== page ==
The Godin stove, our main source of heat, one drip of red diesel at a time.

The aft cabin stove, unlike the one in the main cabin, has all sorts of pipes and hoses running to its back. These tubes are supposed to circulate an antifreeze solution to radiators around the boat. We hadn’t been able to get anything even moderately warm to radiate from any of the radiators. No problem all summer, obviously, but October – and even more so the thought of November, December, January and February – raised the priority of radiated heat on our Things To Do list. Two days of bleeding air from each radiator’s air bleed screw, of turning electric pumps on and off, of draining antifreeze from one place and adding it to another place and, voila, the radiators were radiating.

But our diesel stoves are only one quill in our armory against winter. We have three electric heaters, devices that in March, when the diesel stoves were merely decorative, were carted from room to room. These heaters, the kind you sneak under your desk at work to warm your feet, had to be managed with precision. Sometimes they worked. More often, there were myriad combinations of Heater A and ceiling light B and vacuum cleaner C that when all were turned on simultaneously tripped the boat yard electrical breaker, requiring a hike down the quay to reset the circuit. We have a somewhat more reliable electrical supply this winter but we’ll still have to ration our electrical use.

Heating source Number Three is a stove called a poele that burns stove fuel, whatever that is. This is a boxlike device that when filled with fuel – available at the Brico, France’s version of Home Depot – and plugged in, glows and blows and puffs and then produces a hoard of heat. Unfortunately, in our tightly sealed boat it also seems to produce a certain amount of carbon monoxide. Fortunately, it has its own carbon monoxide detector that is supposed to shut the stove down when levels reach the wrong level. For obvious reasons we don’t feel comfortable using this as any regular source of heat. It was great in the spring, however, to heat the wheelhouse while we traveled, since we keep the front window open for the helmsperson to see through when motoring.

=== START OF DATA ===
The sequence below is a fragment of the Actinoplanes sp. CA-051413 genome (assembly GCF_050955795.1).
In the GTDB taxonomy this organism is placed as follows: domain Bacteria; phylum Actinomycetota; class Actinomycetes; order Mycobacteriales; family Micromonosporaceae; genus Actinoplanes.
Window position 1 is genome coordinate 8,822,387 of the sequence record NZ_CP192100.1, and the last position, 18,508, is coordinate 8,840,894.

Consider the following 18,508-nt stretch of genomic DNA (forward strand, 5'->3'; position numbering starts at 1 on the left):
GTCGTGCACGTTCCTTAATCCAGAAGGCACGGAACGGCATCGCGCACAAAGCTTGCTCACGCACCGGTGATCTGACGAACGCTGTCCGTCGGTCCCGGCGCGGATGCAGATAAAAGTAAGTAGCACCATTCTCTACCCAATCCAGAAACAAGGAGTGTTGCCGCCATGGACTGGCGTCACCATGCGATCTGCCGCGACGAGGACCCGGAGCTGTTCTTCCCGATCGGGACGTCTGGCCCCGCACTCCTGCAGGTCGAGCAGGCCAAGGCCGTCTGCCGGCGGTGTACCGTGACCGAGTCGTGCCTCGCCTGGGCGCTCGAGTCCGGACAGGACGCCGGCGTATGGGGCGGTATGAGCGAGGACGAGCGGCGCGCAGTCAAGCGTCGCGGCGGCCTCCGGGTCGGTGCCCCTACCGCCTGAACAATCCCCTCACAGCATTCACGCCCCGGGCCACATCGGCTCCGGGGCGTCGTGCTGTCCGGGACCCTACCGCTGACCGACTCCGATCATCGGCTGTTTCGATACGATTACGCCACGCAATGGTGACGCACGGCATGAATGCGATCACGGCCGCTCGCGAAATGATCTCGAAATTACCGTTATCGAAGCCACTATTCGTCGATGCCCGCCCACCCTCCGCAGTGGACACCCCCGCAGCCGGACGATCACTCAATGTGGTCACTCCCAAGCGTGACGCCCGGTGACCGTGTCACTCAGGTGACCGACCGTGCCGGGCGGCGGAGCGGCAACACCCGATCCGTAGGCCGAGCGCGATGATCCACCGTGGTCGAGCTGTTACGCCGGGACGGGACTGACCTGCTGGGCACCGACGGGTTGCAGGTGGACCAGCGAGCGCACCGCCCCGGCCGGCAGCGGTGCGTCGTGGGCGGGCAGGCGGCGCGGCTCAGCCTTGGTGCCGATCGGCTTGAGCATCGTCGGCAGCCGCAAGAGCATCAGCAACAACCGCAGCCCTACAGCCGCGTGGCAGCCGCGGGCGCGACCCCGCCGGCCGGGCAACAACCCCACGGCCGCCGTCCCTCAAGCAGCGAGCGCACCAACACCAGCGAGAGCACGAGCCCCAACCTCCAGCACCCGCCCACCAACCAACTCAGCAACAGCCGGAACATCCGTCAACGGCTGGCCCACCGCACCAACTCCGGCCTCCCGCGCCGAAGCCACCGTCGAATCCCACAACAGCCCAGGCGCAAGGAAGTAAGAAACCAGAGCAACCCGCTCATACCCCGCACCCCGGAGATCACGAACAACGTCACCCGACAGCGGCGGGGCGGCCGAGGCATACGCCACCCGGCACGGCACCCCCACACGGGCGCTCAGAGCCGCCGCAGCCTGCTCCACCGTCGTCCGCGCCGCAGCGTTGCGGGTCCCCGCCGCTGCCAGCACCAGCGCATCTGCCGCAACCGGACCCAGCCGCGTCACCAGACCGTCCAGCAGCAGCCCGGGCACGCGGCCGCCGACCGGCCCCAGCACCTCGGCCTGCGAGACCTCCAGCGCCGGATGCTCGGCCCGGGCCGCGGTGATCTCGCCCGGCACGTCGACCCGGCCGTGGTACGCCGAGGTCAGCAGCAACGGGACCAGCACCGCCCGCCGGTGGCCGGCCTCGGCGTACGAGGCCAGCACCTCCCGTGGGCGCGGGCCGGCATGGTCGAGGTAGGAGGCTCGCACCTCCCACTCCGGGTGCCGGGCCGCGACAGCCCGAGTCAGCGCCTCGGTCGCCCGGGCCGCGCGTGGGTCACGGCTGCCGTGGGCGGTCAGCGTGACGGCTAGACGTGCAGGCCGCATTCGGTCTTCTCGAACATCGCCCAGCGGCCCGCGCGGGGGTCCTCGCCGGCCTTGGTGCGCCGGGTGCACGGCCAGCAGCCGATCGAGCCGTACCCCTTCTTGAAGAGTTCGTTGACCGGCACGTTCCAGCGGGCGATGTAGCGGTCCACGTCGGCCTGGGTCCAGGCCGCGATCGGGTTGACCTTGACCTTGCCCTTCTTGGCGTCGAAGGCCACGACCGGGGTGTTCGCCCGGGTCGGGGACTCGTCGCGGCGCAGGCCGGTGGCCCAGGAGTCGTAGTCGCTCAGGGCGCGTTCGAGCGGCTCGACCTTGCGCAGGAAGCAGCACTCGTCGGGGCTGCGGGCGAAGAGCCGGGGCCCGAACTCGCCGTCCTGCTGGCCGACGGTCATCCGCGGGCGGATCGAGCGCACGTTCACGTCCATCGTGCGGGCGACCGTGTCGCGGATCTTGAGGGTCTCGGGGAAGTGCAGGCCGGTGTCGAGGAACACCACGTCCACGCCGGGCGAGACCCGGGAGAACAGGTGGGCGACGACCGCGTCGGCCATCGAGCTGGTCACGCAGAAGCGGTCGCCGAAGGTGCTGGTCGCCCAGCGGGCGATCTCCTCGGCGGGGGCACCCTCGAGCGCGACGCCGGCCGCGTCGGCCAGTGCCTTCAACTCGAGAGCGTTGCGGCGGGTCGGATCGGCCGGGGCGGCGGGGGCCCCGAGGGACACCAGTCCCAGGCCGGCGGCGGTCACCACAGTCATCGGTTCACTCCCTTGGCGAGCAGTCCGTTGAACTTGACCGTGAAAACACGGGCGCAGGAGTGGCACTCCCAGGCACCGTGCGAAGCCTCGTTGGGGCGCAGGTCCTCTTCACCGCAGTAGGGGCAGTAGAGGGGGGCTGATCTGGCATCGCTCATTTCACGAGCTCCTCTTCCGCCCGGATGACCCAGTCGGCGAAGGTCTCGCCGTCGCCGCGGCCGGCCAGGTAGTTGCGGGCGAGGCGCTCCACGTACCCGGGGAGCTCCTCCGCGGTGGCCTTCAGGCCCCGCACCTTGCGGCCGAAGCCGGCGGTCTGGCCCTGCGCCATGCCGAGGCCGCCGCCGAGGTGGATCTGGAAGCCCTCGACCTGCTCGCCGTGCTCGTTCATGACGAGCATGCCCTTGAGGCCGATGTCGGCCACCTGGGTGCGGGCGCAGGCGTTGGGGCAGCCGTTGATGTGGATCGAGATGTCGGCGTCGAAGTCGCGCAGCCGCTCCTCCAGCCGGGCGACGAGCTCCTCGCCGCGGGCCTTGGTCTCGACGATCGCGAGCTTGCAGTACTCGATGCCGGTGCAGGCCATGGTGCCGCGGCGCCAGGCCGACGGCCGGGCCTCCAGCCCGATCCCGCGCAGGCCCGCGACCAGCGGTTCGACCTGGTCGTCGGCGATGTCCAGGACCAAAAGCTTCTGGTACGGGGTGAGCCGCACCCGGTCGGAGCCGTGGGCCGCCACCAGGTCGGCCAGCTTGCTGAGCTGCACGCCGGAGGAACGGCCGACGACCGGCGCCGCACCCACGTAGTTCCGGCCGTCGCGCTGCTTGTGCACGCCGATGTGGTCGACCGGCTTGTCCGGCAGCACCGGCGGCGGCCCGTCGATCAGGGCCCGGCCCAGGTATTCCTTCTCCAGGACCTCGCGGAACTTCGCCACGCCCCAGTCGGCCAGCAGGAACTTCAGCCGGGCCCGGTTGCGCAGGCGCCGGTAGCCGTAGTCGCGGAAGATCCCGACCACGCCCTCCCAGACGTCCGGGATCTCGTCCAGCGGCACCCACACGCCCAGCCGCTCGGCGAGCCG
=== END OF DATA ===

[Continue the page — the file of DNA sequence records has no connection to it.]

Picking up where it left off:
Finally, stored in the engine room are several plastic tubes, about a foot or so long, with electrical cords coming out one end. These, we were told, were used a couple of owners ago to keep the engine and water tanks from freezing.

We packed lots of fleece clothing and our deep winter down comforter from home. Being New Englanders, we know that winter, the colder the better, is Nature’s way of making you a Better Person. When we replaced the heating system in our house we didn’t even heat the second floor, where the bedrooms are. Heat rises, right?

Hoop Doet Leven is cheery now, as Sandra uses her hair dryer to shrink plastic wrap on all the windows, a poor man’s version of storm windows. We’re just back from Sunday lunch at one of the few restaurants here in Auxonne, an entre’ of pastry filled with escargot and a main course of pave de cerf, which our iPhone’s Larousse translator converted to “brick of stag.” One must leave oneself open to new experience, right, including deer and masonry products. And, we hope, including heat.